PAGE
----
Walking the Labyrinth

Walking the Labyrinth

At Jeremy's going-away party last month, it was hard to believe that he was the same child who first entered Cunningham's residential treatment program three years ago. He laughed and exchanged jokes with his peers and was visibly excited when Chaplain Gay asked, "Are you ready to walk the labyrinth?" Jeremy knew that "walking the labyrinth" is a time-honored tradition for Cunningham youth who are ready to move on to new horizons. A rite of passage for our kids, it represents life's journey and the many twists and turns we all experience along the way. 

Before Jeremy came to Cunningham, his life had not followed a smooth path. Due to profound neglect in his early childhood, his language skills were very limited. He seldom spoke, did not respond to other people's voices, and cowered when approached by adults and children alike. After intensive speech therapy, individual and group counseling, and a host of other therapeutic activities designed to build confidence and trust, Jeremy's true potential became evident. He excelled at school, enjoyed sports, and loved to be a helper to his teachers and staff.

Now, at Chaplain Gay's prompting, Jeremy stood at the start of the labyrinth, a circular path painted in blue on a large sheet of canvas. To signify the challenges he's faced so far, he edged carefully towards the center of the spiral, working hard to stay between the narrow lines. As he reached the end of the path, his friends and staff stood along the perimeter, and together they all said a prayer.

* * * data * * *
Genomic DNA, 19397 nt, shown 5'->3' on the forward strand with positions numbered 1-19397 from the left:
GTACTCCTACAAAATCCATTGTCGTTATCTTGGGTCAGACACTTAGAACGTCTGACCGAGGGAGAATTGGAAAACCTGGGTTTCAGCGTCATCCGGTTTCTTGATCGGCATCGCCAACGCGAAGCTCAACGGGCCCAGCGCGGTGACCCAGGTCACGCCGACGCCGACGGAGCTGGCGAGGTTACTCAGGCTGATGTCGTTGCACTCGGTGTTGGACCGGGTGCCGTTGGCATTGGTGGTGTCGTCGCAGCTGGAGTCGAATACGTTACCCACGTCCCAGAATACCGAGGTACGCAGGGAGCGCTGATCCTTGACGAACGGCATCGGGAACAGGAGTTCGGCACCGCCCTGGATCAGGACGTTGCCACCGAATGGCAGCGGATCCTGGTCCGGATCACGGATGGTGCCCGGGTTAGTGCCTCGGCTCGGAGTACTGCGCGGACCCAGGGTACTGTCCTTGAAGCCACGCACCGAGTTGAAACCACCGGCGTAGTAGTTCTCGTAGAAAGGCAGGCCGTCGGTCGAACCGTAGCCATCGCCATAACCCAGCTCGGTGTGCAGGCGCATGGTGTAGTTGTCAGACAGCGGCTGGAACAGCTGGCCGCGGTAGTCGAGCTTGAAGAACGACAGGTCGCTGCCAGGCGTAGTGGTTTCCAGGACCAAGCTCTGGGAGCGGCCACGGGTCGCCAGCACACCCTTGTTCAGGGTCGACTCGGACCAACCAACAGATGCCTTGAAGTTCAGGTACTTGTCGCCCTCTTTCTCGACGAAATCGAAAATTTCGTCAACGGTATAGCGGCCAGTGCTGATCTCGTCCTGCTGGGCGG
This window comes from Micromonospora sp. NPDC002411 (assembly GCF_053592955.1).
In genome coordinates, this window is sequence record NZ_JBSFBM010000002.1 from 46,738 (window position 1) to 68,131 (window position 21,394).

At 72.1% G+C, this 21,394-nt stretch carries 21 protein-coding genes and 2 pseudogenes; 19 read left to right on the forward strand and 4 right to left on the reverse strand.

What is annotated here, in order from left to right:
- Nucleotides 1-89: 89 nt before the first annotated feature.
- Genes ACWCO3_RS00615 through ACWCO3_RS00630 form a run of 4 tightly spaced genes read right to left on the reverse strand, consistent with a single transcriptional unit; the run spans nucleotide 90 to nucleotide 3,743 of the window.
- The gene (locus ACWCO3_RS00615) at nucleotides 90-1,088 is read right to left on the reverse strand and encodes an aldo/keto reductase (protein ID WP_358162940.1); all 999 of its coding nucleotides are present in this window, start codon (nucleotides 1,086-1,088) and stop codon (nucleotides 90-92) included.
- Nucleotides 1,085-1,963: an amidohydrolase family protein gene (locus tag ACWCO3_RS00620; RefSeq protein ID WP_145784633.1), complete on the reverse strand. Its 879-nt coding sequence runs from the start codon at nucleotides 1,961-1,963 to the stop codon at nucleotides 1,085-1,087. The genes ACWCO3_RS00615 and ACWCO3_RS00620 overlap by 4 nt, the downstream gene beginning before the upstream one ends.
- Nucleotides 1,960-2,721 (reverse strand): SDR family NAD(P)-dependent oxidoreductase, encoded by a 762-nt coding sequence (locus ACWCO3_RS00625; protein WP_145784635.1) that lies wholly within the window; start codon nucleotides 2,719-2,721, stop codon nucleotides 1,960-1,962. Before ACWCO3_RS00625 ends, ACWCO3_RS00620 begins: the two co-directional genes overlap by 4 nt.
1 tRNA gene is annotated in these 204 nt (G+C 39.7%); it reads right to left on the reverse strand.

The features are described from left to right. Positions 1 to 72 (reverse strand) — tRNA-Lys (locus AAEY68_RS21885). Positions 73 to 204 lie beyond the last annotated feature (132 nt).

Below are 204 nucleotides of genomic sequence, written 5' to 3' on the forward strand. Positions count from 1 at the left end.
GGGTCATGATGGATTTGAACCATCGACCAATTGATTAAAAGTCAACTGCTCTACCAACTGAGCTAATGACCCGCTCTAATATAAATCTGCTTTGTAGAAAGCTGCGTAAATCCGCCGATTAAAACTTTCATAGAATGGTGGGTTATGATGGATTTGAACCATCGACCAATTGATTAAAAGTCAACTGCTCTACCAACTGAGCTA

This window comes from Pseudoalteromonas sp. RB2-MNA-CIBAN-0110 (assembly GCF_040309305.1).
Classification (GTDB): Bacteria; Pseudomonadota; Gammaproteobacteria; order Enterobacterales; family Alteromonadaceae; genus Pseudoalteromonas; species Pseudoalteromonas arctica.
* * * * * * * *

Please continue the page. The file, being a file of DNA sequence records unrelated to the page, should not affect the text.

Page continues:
"I'll always remember you, Jeremy," said Donnie.
    "You're the first person who reached out to me when I came here," shared Joshua.

And other kids joined in:
    "You're a great dancer."
    "I'll miss you on the swim team."
    "Keep in touch."

Reaching the labyrinth's center wasn't Jeremy's only goal, though. To represent his life going forward, he turned around and retraced his steps back to where he'd started. Once again the path was not straight; it had its ups and downs, but this time, Jeremy was surrounded by people who care about him and will give him support after he moves on to the next chapter in his life.

"The labyrinth reminds us to pause and reflect on where we've been and where we're going," summarizes Chaplain Gay. "It's a tangible way to follow a path of prayer and fellowship."